Originally opened in 2000, the EMP (which stands for “Experience Music Project”) is a modern museum that’s so, so much more. Designed by Frank O. Gehry, the architect behind other wonders including the Walt Disney Concert Hall and the Air and Space building of the California Museum of Science and Industry in Los Angeles, the building itself is a marvel to behold on the Seattle Center campus- especially in contrast to the Space Needle.
The museum houses a number of exhibits centered primarily around popular culture- you’ll find musical history as expected, but there’s also memorabilia from movies and television as well as literature, video games, and art. Exhibits have shifted a touch since my visit two years ago, but many remain of the same topics at least.
For the horror fan, Can’t Look Away: The Lure of the Horror Film takes visitors on a journey exploring the reason for our culture’s intense love affair with scary flicks. On display, you’ll find costume pieces, models, weapons (including Buffy’s Mr. Pointy!), and monsters.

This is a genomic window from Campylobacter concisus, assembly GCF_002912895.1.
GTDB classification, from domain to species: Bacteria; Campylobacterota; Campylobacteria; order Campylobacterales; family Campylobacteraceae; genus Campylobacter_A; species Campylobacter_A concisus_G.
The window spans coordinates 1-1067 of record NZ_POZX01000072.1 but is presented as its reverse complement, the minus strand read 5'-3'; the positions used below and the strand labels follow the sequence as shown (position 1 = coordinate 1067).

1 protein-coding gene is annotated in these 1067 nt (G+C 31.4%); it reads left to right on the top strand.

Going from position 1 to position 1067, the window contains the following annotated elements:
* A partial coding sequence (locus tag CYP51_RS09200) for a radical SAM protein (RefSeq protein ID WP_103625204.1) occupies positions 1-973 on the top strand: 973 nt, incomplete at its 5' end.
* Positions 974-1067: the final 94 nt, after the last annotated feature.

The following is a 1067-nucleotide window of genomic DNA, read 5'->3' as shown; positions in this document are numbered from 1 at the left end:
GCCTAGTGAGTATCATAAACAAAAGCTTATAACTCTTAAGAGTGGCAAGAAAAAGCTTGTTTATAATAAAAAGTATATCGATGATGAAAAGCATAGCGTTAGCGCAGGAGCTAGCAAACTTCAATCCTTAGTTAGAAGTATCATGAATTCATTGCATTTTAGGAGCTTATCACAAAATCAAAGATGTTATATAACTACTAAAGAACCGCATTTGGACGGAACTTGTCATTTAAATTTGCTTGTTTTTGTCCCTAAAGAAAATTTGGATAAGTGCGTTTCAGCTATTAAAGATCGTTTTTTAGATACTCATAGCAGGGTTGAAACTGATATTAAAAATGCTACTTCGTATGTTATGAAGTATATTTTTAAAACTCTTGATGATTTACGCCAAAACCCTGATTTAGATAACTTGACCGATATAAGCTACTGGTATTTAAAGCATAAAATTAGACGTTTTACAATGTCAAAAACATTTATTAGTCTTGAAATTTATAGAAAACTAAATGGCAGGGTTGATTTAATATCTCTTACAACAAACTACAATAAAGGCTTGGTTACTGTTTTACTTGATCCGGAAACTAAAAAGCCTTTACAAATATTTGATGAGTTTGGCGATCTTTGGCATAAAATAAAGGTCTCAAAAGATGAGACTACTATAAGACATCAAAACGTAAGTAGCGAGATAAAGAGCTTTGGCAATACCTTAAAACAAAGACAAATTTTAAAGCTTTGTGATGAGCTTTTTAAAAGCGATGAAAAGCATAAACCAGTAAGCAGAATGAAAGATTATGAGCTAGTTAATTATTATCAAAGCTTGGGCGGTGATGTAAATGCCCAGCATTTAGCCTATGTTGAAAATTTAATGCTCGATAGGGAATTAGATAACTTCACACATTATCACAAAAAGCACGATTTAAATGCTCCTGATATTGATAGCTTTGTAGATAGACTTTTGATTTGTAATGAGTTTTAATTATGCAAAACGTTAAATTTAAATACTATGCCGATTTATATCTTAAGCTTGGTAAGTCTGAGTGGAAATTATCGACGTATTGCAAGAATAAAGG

The fantasy lover can explore Worlds of Myth and Magic from the perspective of the major archetypes (I’m the Trickster, unsurprisingly to most).
View original manuscripts from Game of Thrones, gaze wistfully upon costumes worn in everything from Xena to The Princess Bride, and take a walk through the local branch of the Library of the Arcane.
There’s also a special exhibit dedicated to the Science Fiction fan. When I visited, this was called the Icons of Science Fiction but now is known as the Infinite Worlds of Science Fiction which is organized as a tour of the cosmos through its planets.
Also upcoming is a special Star Trek exhibit Exploring New Worlds. For more information on that and other upcoming exhibits, be sure to check out the EMP website.
In addition, the museum houses the Science Fiction and Fantasy Hall of Fame which honors the greatest creators of the two genres and an entire wing of musical memorabilia I’m doing an injustice to by not waxing poetic for several paragraphs. I could have spent several days in the museum itself and I encourage anyone planning a visit to set aside extra time.
The EMP Museum is located at 325 5th Ave N in Seattle, Washington, and is open daily from 10 am-5 pm. You can find out more information, including upcoming exhibits and events and ticket information on their website.